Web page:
To create the NEX-F3, Sony took its predecessor—the best-in-class NEX-C3—loaded it with revamped hardware aimed at everyday consumers, and gave the camera's shooting specs a boost. The finished product looks promising, and the price remains $600. Is it still the best camera in its category?
Why It Matters
The superb NEX-C3 was almost militant in its minimalism. Yes, it had a DSLR-sized APS-C sensor that required big lenses that jut out from the body. Still, the compact camera was pared down to a virtually buttonless package. The bottom line was the image quality—that made it the Battlemodo winner.
The new NEX-F3 shares the same guts as predecessor. But some subtle changes, aimed at making life easier for beginners, make it a teeny bit larger. The question is whether Sony has improved on its baby boomer's effective (if imperfect) package.
Sony's going the wrong direction with its hardware. That's really too bad, because it is trying to do the right thing—it's trying to make the NEX-F3 more appealing to people who might otherwise buy a point-and-shoot camera. In service of that goal, though, it has added hardware that doesn't make the camera easier to use in meaningful ways.
Lets go down the list. The NEX-F3 now has a built-in flash instead of the tiny clip-on that came with the camera last time around. The camera's LCD now tilts a full 180 degrees (it moved just less than 90 degrees on the NEX-C3). Why do either? The built-in flash is an okay idea, but this is a crappy built-in flash, and it tends to lead to disappointing results. As for the screen—90 degrees makes more sense. Sony invested time and energy to flip the screen 90-more degrees so that it's easier to take self-portraits. Seriously?
The downside of the older NEX-C3's compact, minimal design was that many adjustments were hidden behind menus. This made the camera tough for a novice to use. Unfortunately, Sony hasn't made changing settings any easier on the NEX-F3. To access the flexible features—one of the main reasons to spring for the NEX-F3—get ready to hunt through a deep menu. To be fair, the buttons on the back panel are programmable, so you can set them up to tweak frequently adjusted settings, like ISO and white balance.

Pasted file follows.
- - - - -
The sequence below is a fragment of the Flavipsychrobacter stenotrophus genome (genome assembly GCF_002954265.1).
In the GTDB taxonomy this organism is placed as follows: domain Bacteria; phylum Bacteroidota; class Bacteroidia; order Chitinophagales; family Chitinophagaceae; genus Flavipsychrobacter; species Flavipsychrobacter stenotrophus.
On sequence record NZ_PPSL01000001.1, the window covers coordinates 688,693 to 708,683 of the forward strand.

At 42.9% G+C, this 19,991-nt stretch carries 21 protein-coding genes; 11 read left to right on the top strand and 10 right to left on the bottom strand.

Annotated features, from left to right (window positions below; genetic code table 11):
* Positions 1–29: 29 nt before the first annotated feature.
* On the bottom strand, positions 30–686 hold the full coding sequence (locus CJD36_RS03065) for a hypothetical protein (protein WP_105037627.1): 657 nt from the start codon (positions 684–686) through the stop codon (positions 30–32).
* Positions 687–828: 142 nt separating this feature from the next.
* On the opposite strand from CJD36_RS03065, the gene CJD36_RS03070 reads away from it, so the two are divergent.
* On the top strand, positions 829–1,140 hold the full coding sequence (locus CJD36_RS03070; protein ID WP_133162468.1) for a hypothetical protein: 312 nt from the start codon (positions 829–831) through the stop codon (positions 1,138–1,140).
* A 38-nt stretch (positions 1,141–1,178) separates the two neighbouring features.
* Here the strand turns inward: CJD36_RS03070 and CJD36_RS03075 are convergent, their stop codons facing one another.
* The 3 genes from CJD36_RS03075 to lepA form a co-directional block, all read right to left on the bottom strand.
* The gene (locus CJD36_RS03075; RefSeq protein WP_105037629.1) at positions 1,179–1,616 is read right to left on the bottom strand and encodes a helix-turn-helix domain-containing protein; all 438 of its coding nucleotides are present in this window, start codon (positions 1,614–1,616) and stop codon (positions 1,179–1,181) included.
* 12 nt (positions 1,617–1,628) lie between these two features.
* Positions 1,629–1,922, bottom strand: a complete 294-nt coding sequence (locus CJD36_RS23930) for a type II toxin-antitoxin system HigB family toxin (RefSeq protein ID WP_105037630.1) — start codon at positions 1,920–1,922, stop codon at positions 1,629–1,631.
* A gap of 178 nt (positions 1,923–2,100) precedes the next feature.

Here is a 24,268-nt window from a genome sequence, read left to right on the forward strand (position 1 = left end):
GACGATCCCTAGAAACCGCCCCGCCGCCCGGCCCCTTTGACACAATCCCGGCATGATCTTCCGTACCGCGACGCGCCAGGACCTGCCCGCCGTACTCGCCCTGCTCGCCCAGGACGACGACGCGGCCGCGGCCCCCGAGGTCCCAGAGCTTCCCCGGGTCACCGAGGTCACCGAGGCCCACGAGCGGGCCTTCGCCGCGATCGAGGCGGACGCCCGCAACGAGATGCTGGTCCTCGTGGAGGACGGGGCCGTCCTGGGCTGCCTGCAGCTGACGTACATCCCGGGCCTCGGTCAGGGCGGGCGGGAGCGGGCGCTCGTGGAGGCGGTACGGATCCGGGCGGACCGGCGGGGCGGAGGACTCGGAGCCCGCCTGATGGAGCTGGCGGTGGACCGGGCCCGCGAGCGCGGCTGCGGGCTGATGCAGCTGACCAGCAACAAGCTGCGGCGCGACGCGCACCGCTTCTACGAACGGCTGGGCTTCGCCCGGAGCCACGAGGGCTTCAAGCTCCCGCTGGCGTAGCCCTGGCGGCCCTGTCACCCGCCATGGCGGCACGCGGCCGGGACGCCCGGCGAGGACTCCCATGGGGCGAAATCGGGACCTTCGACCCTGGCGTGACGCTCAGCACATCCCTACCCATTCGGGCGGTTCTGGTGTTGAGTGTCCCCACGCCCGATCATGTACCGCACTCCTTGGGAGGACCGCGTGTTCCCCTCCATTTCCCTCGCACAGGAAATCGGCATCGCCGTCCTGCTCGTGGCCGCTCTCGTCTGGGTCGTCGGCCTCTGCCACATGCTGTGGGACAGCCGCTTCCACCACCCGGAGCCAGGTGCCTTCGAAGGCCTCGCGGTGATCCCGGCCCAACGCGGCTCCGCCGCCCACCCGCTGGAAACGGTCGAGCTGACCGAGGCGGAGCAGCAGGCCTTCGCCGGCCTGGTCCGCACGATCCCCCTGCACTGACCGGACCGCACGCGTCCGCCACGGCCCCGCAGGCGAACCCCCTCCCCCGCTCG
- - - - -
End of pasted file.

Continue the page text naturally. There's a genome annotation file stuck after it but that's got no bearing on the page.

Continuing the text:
What this camera really needs is touchscreen controls. All of these tiny sophisticated cameras do.
Instead, rather than improve the controls, Sony turned around and made its compact camera slightly larger. Sure, that means the camera's grip is a little easier to hold on to, and that the buttons are more spaced out, but Sony changed nothing about the camera's UI, and the number of buttons stayed the same.
The NEX-F3 is snappy. It finds focus fast and fires almost instantaneously—this is definitely the most notable improvement in the camera's performance. From the menus to the shutter release, it's just more responsive. The camera was tested primarily in semi-automatic modes, and exposure and focus weren't always immediately correct in, say, the early-morning conditions that add a lot of contrast to a photo. Still, diving into the menus and adjusting the settings almost always produced the desired results.
Like the NEX-C3, the camera's big, 16.2 megapixel, 23.4 x 15.6 mm sensor lets you shoot at high sensitivity without losing quality. The average viewer probably wouldn't notice a difference in image quality between a photo taken on the NEX-C3 versus the NEX-F3. The camera is supposed to be able to take photos up to a maximum ISO of 16,000, but you should stay below ISO 3200. See that image below? That's ISO 3200; you don't want more noise than that.
Taking a cue from the competition, the NEX-F3 shoots at up to 1920 x 1080 HD video, an upgrade from the NEX-C3's 1280 x 720. The camera's settings also now list the shots' frame rates—clearly, Sony has its sights set on hooking some videographers. The video quality is better than before. But even with a slightly larger camera body, it's still hard to get a perfectly steady shot. The camera works well for impromptu recordings, but don't count on shooting a film with it.
The NEX-F3 takes lovely photos, even in tricky situations. The camera is fast, responsive, and, with some tinkering, a more powerful shooter than its competitors. Interchangeable lenses and compatibility with a digital viewfinder will appeal to an aspiring photographer with plans to eventually step up to a DSLR.
Like its predecessor, the NEX-F3 is hard to use. Its functionality is designed with people who are comfortable customizing controls and navigating menus—that might frustrate rookies just learning their way around cameras. The new 180-degree tilt screen is more gimmick than substance. A touchscreen to navigate the menus would be much more useful.
Should I Buy It
Yes, for $600, the Sony NEX-F3, like the NEX-C3, is a great buy. It's a major improvement for people who would otherwise buy top point-and-shoot cameras, like the Canon S100. It provides the image quality, flexibility, and some of the features of a DSLR. Although, if you want a camera you can stick in your pocket and master straight out of the box, this is the wrong one to buy. As for this generation's upgrades, the new hardware features aren't essential—to get a deal, consider looking around for a discounted NEX-C3.